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GrubHub is buying up thousands of restaurant web addresses. That means Mom and Pop can’t own their slice of the internet

New York City restaurant owner Shivane M. says she was ready to leave GrubHub. 

She owns two small locations in Brooklyn and Queens with her husband, where they serve classic American breakfast and lunch—egg sandwiches, burgers, fries. It’s a mom-and-pop shop, and they rely on phone orders for delivery to get through the slow winter months. 

Shivane signed up to add both of her restaurants to GrubHub’s online delivery platform several years ago. Its services were promising: It would handle delivery orders and show her menu to new customers in exchange for a commission on each order placed through the platform. It sounds like a great deal. Restaurants can reach customers who want to order online without having to build and manage their own websites, and the platform’s marketing services can replace cumbersome, old-fashioned advertising strategies like hand-delivering take-out menus.

But over time, Shivane says, she slowly watched her profits fall, even as sales held steady. She fell behind on her bills. She just couldn’t figure out why exactly she was losing money: business was the same or better than before, she says, but she wasn’t seeing a boost to her bottom line.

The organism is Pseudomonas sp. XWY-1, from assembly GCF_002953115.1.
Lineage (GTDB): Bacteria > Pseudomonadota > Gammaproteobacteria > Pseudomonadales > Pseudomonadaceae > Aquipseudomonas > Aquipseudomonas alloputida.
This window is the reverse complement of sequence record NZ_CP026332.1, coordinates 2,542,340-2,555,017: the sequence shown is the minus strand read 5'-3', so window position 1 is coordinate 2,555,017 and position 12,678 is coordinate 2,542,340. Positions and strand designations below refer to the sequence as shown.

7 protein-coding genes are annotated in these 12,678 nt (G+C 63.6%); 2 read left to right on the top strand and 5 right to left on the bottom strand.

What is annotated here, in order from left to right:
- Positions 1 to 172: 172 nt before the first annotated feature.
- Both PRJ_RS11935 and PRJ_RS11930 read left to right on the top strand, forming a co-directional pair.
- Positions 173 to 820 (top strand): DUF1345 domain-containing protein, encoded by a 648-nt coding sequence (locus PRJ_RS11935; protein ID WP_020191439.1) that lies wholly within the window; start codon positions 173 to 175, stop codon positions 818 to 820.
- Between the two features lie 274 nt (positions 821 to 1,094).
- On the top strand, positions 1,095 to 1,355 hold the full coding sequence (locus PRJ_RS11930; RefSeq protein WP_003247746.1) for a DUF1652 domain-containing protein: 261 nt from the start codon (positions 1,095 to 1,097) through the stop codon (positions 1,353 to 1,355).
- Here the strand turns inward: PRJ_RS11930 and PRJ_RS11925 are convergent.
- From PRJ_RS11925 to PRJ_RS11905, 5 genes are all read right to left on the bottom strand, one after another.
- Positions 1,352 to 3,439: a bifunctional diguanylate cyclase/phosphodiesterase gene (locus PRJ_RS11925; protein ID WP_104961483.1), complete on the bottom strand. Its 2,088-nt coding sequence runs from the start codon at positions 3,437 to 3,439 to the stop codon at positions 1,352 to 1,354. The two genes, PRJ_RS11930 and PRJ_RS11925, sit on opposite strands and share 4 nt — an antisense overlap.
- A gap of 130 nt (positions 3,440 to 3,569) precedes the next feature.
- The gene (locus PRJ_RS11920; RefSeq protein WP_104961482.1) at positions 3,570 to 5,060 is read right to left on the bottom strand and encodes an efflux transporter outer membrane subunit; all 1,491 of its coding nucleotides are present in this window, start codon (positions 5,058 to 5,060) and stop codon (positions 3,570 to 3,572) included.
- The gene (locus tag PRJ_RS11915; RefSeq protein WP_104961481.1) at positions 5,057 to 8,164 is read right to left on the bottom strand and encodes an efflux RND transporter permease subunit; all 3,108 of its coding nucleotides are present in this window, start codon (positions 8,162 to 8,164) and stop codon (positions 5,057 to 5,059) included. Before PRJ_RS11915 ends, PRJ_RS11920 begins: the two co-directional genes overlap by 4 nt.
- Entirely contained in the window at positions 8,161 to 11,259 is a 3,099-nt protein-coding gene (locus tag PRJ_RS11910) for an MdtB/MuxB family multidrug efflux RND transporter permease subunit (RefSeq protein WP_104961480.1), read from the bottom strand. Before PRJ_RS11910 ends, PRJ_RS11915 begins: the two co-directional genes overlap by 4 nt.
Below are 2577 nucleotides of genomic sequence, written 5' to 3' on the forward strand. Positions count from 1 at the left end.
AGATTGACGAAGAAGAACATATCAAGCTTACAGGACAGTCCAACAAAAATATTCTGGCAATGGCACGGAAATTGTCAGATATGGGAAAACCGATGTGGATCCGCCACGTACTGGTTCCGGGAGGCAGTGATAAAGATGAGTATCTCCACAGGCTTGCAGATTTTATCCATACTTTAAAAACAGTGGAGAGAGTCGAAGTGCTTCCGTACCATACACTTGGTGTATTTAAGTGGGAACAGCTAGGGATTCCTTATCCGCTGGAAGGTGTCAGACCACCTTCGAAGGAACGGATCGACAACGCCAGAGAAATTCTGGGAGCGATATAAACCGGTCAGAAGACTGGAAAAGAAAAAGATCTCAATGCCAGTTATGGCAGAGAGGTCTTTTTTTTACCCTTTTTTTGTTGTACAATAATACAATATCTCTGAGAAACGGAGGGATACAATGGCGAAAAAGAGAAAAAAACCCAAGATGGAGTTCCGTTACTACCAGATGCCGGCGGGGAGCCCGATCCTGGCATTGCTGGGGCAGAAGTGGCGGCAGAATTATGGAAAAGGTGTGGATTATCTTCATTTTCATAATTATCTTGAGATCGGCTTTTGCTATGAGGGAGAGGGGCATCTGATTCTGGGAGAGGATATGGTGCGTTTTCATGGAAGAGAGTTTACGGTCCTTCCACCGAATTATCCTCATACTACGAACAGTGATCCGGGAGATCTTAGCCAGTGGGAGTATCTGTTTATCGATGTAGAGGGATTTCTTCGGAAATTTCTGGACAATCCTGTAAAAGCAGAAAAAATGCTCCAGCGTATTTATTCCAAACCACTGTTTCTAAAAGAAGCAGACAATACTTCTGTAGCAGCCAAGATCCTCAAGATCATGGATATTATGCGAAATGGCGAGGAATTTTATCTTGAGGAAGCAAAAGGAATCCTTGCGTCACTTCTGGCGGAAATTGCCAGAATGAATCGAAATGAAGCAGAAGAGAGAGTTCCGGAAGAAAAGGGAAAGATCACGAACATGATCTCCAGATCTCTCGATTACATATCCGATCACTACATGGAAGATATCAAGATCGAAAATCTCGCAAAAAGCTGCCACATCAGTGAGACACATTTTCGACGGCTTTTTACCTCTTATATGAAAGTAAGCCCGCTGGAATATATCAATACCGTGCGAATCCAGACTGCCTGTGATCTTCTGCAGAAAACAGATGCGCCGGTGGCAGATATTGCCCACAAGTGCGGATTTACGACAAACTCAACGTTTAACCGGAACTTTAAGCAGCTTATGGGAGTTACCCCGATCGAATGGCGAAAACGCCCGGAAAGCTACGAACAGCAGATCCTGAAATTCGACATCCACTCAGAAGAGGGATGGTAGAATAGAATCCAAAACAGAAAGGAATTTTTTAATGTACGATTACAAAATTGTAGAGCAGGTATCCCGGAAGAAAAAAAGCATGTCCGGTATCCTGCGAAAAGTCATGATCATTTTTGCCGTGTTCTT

So she reviewed her statements. It was obvious. GrubHub’s commission fees had been inching upward over the years she’d been working with the platform. There was the flat transaction fee, which hovered around 3 or 4 percent. Then there were marketing fees and costs for additional promotions. Shivane says she feels like the platform is increasingly pay to play: Spend more to promote your restaurant, and see your search rankings rise. Cut down on marketing spend, and watch your restaurant fall to the bottom of the page and lose sales. “It’s putting us in a financial hole. Last month, I paid $7,000 to GrubHub. That’s my rent for the month,” Shivane says. The New Food Economy viewed the company’s invoice to Shivane’s restaurant—it was actually $8,000. We agreed to use only her first name and last initial in this story because she still uses the platform and fears the company could retaliate by dropping her restaurant to the bottom of its search rankings.